We suspect that even if the eventual works cause habitat disruption they will be allowed to go ahead because they meet one of the very few 'exemptions' for the international habitat and bird regulations in that they are 'essential for human health and
safety' and, unlike the hovercraft and barrage plans (which are commercial and not 'essential to human health and safety') the chances are this work will go ahead.
The plans were laid on 15 January this year, when United Utilities met with Natural England, the Environment Agency, Blackpool Borough Council, and the Marine Management Organisation, regarding the project.
One point we did think was interesting is that the public had not been consulted, and they had not even been invited to submit comments, and the project had not been advertised.
That's why the first anyone knew was when the drilling rig appeared.
We're told the Anchorsholme work will cost in the region of £90 million when completed in about five years time.
So if it works, we could see Blackpool escaping with five years of having to provide advice about not going into the water, and by avoiding a permanent prohibition on bathing if they're lucky.
We suspect United Utilities think that if they clean up Blackpool's beaches it will improve St Annes as well, (either that or they've given up on us) but we don't think so.
The reason for that is to do with the current drift and the direction that the sea flows around our part of the coast.
We've always been led to believe (by expert consultants) that there are two water flows, one coming down from the north, past Barrow and Morecambe and Lancaster to Fleetwood and Blackpool, and another from North Wales coming past Southport.
These two 'water jetstreams' meet almost exactly at Squires Gate Lane, and as they meet, they push against each other - and this causes the flow to sweep back out to the deep sea.
That's why, even after years and years of sand extraction, St Annes beach is getting higher and higher.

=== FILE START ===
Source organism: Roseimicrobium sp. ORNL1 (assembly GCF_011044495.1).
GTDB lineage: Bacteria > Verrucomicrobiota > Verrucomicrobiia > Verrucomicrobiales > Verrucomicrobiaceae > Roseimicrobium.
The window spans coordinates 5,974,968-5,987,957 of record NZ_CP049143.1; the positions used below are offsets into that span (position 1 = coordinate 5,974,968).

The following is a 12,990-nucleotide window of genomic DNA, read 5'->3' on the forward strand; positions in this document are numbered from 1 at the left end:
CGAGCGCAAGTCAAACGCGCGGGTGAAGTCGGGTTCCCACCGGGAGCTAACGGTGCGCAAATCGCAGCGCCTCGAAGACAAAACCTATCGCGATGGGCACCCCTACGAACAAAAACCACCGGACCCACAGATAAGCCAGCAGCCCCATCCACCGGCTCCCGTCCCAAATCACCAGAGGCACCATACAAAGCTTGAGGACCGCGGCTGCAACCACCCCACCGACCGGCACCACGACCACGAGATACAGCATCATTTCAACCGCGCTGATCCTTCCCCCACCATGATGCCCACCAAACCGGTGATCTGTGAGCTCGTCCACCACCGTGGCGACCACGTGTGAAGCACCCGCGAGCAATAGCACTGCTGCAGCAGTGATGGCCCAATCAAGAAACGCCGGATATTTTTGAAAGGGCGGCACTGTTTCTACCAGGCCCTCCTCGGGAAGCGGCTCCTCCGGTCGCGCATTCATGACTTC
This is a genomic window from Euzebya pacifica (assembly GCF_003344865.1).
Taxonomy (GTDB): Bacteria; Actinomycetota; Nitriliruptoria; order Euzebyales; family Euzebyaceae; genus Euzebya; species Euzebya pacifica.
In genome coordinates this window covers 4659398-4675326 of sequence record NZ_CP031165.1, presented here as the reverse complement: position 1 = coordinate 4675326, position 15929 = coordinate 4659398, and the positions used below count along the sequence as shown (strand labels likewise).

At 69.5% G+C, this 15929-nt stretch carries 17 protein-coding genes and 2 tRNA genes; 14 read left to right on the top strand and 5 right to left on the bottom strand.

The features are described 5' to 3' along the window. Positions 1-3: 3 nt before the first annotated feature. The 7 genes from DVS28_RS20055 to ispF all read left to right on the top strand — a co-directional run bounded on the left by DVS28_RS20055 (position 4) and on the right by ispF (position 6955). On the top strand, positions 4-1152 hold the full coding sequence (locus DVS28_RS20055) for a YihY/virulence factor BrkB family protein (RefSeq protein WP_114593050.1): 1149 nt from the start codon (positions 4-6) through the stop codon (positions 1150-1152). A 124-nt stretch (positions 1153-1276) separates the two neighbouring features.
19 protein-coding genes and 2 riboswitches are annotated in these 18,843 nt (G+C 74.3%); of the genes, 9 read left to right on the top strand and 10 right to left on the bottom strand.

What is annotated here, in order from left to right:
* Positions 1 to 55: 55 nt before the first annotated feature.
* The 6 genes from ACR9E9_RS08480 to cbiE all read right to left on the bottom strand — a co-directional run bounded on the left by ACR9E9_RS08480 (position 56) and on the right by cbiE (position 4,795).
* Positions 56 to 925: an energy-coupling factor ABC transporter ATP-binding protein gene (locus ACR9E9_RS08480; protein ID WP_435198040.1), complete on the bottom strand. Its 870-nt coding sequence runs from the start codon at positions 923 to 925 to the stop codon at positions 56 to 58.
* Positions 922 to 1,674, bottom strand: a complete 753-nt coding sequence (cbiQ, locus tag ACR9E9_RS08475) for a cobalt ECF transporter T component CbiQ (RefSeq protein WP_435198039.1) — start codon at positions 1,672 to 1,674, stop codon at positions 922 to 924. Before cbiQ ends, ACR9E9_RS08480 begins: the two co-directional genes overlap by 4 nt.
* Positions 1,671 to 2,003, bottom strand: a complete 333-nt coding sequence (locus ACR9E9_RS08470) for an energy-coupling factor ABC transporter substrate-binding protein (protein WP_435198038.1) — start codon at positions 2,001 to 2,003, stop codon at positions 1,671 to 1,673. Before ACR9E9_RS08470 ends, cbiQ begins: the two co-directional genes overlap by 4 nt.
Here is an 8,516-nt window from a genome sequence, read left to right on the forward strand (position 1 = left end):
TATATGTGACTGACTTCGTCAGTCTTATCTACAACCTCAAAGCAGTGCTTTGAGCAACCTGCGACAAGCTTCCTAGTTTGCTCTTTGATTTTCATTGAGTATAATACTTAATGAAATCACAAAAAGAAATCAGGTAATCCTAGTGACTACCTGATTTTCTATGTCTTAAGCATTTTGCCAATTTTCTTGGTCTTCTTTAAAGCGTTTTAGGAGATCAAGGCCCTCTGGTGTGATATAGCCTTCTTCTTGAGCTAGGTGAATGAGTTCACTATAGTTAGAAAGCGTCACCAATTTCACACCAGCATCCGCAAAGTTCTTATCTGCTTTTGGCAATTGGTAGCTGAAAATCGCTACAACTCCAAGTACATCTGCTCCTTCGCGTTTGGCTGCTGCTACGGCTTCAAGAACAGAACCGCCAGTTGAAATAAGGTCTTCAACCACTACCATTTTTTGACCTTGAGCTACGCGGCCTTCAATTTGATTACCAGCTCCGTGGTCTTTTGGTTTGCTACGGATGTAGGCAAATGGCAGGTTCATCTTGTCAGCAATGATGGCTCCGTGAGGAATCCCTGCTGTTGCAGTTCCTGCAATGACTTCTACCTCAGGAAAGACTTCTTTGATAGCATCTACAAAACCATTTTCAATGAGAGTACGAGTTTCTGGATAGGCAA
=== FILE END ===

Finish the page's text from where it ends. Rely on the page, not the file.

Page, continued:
It's not that long since you could see the jetty level where the boats used to tie up an St Annes Pier and it was just above ground level. But it disappeared beneath the sand a few years back, meaning that sand accretion at the Pier has grown by
around 25 feet since the days that boats tined up at the Pier.
So for sand extraction, all we're doing is removing some of the sand that is being carried around the coast from North Wales and Southport as it passes St Annes before going our to sea again.
As long as these two main currents continue to meet and sweep out to sea at Squires Gate, very little from Blackpool's beaches is going to affect St Annes. That's more likely to be affected by water coming from Southport and the Estuary.
But we think St Annes problems are not so much to do with either of those, it's to do with the sewer overflow that exits Fairhaven Sewage Pumping Station.
United Utilities say they have fixed this and it no longer discharges. We hope they will forgive us when we say we've heard that said so many times and then seen discharges continue in storm conditions, that we find it difficult to believe.
So, stand by for the fuss all along the Fylde coast next year when the advice against going in the water goes up, and the NW coast is probably shown to be the dirtiest coast in the UK.
But we think if the new works go ahead, Blackpool might just escape having to erect bathing is prohibited notices in 2019/20 - but it's going to be a close run thing.
Dated: 5 Aug 2014